Islam, as a religious tradition, is interpreted and reinterpreted by Muslims every day in communities across the globe. They assert theological, legal, ethical, political, and other positions in the name of Islam, claiming the authority to do so by both overt and subtle appeals to scripture, tradition, external trappings of religious piety or institutional hierarchy, and the sensibilities of different groups within their religious community. It is impossible to state objectively what Islam “says” about any given issue. Rather we must look to Muslim voices for a sampling of all the various things Muslims say about the issues they confront as Muslims. It has been so since the religion’s inception. This is also true for all other religious—and non-religious—traditions.
It is one thing to claim this and another to illustrate it tangibly. My hope in creating this site is to show some ways that representatives of different institutions, movements, and currents in the contemporary Muslim world appeal to sources of Islamic authority to assert their own and try to undermine that of their rivals in advocating their vision of the tradition. What are the variables in this contest? What are the differences in appearance, venue, carriage, and linguistic register that distinguish a Salafi from a member of the Azhari establishment, or a member of the Muslim Brotherhood from a “New Preacher?” What kinds of concerns do these groups have, what kinds of positions do they take on them, and what is it about their presentation that appeals to their audiences? I hope to answer these questions both by providing longer video clips of members of each of these groups, and also by contrasting shorter excerpts of these that treat similar issues, or that directly address other groups, highlighting what I see as key issues and features in written commentary.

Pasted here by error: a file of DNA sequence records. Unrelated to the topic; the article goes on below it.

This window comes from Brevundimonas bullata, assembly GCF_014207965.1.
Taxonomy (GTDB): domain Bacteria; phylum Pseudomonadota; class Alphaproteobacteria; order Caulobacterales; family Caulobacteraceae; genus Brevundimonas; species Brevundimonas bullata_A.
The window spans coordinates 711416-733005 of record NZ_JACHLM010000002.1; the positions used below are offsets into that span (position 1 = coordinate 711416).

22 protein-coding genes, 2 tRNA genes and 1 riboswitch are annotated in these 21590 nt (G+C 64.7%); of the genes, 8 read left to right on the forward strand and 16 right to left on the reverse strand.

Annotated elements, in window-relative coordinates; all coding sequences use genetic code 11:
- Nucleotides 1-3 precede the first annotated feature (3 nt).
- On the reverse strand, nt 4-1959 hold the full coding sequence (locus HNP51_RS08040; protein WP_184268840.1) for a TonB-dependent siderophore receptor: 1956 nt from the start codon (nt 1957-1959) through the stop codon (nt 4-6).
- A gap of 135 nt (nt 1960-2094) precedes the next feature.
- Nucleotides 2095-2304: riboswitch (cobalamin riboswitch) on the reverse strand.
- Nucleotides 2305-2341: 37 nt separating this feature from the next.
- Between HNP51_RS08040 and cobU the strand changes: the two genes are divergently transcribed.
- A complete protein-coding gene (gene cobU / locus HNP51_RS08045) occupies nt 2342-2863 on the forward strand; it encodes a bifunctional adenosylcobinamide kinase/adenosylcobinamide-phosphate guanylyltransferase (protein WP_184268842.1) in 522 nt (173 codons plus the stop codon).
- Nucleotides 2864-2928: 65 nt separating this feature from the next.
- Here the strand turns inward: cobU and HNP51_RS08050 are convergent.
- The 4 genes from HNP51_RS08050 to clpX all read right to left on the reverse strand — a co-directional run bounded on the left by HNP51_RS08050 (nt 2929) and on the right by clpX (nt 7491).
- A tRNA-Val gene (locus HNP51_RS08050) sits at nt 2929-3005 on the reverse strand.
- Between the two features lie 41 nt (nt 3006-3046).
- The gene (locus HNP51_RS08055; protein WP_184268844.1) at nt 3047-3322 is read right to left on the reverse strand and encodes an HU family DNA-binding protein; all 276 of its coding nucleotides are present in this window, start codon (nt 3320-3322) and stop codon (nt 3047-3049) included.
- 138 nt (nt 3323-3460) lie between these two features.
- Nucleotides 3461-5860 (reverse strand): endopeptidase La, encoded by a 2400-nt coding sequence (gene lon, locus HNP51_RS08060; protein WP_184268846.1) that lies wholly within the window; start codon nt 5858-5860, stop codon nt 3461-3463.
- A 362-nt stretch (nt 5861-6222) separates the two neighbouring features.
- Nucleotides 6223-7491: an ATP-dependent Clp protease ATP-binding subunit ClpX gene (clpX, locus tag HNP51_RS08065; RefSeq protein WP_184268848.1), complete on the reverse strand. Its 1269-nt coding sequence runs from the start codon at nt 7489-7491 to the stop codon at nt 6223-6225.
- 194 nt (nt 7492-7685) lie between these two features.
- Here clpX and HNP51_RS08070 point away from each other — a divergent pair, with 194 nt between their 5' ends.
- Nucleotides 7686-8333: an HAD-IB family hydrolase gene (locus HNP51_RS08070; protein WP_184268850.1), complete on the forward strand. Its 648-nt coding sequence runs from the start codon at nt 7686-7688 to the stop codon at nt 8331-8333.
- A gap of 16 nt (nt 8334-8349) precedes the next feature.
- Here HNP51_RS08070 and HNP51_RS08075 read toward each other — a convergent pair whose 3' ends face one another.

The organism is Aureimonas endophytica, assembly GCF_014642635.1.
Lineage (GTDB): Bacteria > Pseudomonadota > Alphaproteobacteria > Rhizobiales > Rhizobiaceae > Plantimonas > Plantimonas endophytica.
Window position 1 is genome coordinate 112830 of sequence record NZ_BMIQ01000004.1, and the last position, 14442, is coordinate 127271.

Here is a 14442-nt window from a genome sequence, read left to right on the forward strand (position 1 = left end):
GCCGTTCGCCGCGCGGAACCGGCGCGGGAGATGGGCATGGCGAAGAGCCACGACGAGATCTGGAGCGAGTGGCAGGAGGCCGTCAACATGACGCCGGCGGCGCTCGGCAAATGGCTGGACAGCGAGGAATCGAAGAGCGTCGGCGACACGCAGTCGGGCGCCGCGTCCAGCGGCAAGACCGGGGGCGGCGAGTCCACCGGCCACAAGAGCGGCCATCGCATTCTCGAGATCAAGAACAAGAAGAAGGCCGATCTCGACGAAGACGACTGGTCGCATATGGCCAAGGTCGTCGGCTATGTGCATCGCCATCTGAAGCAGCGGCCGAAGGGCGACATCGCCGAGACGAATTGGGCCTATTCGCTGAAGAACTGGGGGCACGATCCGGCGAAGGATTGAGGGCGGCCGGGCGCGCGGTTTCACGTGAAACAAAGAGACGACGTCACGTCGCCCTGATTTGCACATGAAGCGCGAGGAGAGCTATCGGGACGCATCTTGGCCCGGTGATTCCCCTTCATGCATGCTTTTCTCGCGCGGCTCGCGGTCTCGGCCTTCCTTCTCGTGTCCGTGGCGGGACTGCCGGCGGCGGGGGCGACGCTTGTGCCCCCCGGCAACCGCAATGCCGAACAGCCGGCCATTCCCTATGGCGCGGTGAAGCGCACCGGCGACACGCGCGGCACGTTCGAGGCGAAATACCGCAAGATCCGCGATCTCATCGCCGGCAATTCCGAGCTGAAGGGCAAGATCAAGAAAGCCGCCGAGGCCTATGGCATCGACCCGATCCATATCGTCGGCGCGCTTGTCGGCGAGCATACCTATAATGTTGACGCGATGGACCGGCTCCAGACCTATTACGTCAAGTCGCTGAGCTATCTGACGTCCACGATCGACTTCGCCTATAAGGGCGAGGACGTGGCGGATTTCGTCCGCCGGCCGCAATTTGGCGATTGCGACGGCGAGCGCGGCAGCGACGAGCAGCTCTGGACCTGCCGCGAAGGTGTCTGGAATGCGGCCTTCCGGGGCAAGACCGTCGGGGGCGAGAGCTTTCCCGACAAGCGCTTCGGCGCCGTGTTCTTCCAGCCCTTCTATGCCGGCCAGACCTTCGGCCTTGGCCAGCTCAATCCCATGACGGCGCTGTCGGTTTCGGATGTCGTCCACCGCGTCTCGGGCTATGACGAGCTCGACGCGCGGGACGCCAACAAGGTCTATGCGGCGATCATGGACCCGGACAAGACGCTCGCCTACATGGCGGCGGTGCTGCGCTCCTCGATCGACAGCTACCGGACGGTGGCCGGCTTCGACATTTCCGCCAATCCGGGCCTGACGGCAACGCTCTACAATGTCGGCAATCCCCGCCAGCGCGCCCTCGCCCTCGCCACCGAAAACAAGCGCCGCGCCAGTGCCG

The Muslim voices currently presented in this blog are not only entirely Arab, but specifically Egyptian. This is due to my own linguistic deficiencies and lack of experience in Muslim communities elsewhere in the world. But this limited focus also allows us to look at religious authorities of a single society who are in dialogue with one another, which provides more points for direct comparison and contrast. Perhaps the geographic and linguistic scope will expand in the future.
I welcome any comments to the site. Does something here appear mistranslated? Is a particular video unrepresentative? Are there other videos you would recommend my having translated and making available? Your feedback would be greatly appreciated.